The arguments against a testimony are plausible and imposing. It is alleged, that while a party seceding from a corrupt church are required to give the reasons of their separation, and to testify against the errors which caused it, there is still no necessity for witnessing against similar evils in other churches. The argument assumes that error in a parent church is worse than in sister churches; that the latter may and should not condemn in each other, principles and practices which would furnish a legitimate cause for separation from the former. To state the argument thus, is to show its fallacy. Again, we are told that a testimony is an obstacle to the union of the churches. We admit that where there is no doctrinal distinction, no contrariety of practice, churches should not testify against one another; nay more, they should be one. But they should still testify against the errors of those with whom they cannot unite. A testimony is indeed an obstacle to union on any other basis than truth; and the friends of latitudinarianism show their sagacity in endeavoring to have this obstacle removed. On the other hand, the friends of truth should strenuously exert themselves to retain a testimony as the breakwater to check the floods of error which threaten to overwhelm the church.

It is asserted that the church of Scotland, in her purest days, had no testimony, and to urge its necessity now, is a reflection on her faithfulness. We greatly wish that this professed respect for the church of Scotland was real, and that she was taken for a pattern by her degenerate descendants. The church of Scotland had no testimony!! Either ignorance or dishonesty makes the assertion. Her confession and catechisms contain in them one of the elements of a testimony, the proof of the doctrines in which she declared her belief. But she had more. She had her covenants, those impregnable fortresses by which the successive attacks of popery and prelacy had been effectually resisted. And it is a fact significant and suggestive, that opposition to a testimony and to the covenants, comes from the same quarter. Her testimony was, as every testimony should be, adapted to her condition and circumstances. Her armor was directed offensively against every form of error and immorality with which she had to conflict. It was “the armor of truth on the right hand and on the left.” And those who claim to be her children, and yet lay aside a testimony. show that they are incapable of appreciating those of her acts, that confer on her the highest distinction, that of a faithful church, and made her an example worthy of imitation in succeeding ages.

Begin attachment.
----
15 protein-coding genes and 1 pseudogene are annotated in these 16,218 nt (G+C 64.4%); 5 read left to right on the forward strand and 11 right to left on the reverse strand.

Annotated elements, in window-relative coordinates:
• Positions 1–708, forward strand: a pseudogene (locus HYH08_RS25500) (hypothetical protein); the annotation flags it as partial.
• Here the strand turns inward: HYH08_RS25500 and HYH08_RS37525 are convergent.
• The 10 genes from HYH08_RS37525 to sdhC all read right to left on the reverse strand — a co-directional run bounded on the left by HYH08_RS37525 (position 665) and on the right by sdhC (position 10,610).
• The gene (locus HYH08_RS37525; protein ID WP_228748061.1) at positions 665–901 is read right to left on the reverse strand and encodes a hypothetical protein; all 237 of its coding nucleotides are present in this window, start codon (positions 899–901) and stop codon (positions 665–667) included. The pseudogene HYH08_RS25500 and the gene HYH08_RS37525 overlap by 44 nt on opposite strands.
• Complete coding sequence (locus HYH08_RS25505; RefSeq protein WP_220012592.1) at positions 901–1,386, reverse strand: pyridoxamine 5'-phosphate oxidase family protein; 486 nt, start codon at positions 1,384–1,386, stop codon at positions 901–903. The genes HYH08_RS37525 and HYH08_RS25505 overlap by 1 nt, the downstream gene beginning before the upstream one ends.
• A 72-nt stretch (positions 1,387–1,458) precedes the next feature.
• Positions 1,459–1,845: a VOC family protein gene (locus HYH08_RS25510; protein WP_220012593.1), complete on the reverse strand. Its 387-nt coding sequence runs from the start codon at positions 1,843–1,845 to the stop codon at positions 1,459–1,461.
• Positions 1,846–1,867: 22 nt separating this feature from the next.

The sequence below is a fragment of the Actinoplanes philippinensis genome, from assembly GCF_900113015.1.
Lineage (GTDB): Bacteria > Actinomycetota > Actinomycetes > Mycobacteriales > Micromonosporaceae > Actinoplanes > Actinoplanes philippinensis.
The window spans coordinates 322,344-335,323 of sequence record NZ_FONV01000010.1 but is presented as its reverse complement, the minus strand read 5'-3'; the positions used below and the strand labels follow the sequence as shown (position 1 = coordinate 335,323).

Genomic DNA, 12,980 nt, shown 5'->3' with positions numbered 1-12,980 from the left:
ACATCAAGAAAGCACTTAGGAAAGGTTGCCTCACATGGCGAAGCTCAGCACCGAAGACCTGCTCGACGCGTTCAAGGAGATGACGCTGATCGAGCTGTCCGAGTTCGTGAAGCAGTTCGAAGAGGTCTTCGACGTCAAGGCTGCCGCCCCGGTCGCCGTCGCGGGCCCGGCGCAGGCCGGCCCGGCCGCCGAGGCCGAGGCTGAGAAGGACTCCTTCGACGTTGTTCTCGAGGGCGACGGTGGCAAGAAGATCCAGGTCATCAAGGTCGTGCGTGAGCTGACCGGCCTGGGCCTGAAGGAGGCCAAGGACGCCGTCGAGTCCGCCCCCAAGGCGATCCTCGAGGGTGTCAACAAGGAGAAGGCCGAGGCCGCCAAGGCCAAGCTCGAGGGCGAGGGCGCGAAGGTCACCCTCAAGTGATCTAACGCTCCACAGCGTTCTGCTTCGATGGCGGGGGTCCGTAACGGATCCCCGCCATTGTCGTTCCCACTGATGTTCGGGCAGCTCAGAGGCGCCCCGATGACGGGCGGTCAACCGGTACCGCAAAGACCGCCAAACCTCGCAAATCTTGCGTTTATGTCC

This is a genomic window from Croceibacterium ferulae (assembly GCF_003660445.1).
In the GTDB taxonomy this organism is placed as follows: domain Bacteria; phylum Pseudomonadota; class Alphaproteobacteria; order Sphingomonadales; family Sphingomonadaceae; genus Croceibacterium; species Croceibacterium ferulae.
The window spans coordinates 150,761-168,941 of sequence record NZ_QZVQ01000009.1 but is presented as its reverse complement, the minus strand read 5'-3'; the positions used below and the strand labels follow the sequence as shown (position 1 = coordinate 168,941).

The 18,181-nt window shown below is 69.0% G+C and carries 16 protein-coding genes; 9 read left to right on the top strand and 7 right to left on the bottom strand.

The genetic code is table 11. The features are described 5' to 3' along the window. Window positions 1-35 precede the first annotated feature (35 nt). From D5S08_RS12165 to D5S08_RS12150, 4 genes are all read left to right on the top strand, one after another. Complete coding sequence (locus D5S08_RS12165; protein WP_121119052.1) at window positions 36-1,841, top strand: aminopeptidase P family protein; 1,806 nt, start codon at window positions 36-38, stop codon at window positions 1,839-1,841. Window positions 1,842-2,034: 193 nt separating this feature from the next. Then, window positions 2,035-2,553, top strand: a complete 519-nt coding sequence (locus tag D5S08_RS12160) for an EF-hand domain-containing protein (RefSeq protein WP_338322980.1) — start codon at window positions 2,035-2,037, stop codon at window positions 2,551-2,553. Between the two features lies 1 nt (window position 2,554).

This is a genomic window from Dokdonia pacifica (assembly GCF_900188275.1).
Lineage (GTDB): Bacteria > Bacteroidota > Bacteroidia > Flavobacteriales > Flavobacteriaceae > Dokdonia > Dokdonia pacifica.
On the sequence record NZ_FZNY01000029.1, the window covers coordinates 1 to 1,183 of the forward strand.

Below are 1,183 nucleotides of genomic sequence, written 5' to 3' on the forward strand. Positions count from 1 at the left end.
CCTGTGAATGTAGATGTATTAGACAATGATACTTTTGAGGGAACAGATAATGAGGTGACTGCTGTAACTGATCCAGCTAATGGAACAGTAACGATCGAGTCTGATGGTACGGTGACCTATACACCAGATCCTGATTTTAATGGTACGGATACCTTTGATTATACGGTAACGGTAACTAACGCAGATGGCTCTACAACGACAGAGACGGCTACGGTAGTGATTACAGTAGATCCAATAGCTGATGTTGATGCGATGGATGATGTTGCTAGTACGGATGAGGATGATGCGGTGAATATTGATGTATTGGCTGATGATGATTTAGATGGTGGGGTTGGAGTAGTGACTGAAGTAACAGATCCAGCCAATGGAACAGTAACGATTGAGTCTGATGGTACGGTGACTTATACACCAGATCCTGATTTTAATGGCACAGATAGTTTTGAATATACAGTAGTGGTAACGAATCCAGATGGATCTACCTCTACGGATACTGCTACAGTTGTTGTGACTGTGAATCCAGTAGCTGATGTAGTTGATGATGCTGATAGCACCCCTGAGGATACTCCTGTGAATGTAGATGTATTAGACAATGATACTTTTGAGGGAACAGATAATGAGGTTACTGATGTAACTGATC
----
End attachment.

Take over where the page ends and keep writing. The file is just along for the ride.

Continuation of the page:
But it may be said she had no testimony against other churches. And why had she not? Simply because, in those days of purity and peace, there were no other churches holding error, to be testified against. When afterwards, owing to the withdrawal of salutary civil restraints, errors sprang up, and sectarian organizations were formed, the church, broken as she was by the crushing oppression of a perjured tyrant, still turned the weapons of her warfare against the foes of truth, and by her faithful declarations seasonably emitted, “tormented the men that dwelt on the earth.” The policy of no testimony would doubtless have been a very prudent one. But while by silence she might have escaped suffering, she would have incurred what is incalculably worse, withering and desolating spiritual judgments.

The church of Christ has an important work assigned her, and she is amply endowed by her Head to accomplish it. As the light of the world, she is to dispel the darkness which is the stronghold of Satan’s kingdom. Truth and error have been in conflict ever since enmity was put between the seed of the woman and the seed of the serpent. Deception and falsehood are employed by the “prince of this world” to retain the power which by their means he acquired. By beguiling our first parents, he made them and their posterity his captives, and in the same way he labors to perpetuate his dominion. The announcement of the mission of the Son of God, to dispossess the usurper and recover the revolted province, filled the kingdom of darkness with dismay. And this precious truth, in all its vast comprehensiveness, is the agency divinely appointed to pull down the strong holds of sin.

Of this truth the church is the depository. She is required to hold it fast, and to hold it forth. It is her crown, that she must suffer no one to take from her. Every doctrine taught in divine revelation, is a necessary part of the armor, both defensive and offensive, with which the Christian soldier is to be arrayed. It is to be both the girdle of his loins and the sword in his hand. Eph. 6:14, 17. He employs this part of his panoply offensively, when as a witness for Christ, he stands forth before the world testifying for the whole truth. The burden of his testimony is, that the Lord Jesus Christ is the only Saviour, and that all men should believe on him, and submit to his authority. The church, the affianced bride of the Lamb of God, is under special obligations to see that the honor of her Head and husband be carefully guarded. Can she be silent when error, that has its origin in the kingdom of darkness, is imposed on the world as an emanation from the source of light? How can she be faithful, and refuse to expose the fatal deceptions of him who was a “murderer from the beginning, and abode not in the truth, because there is no truth in him?”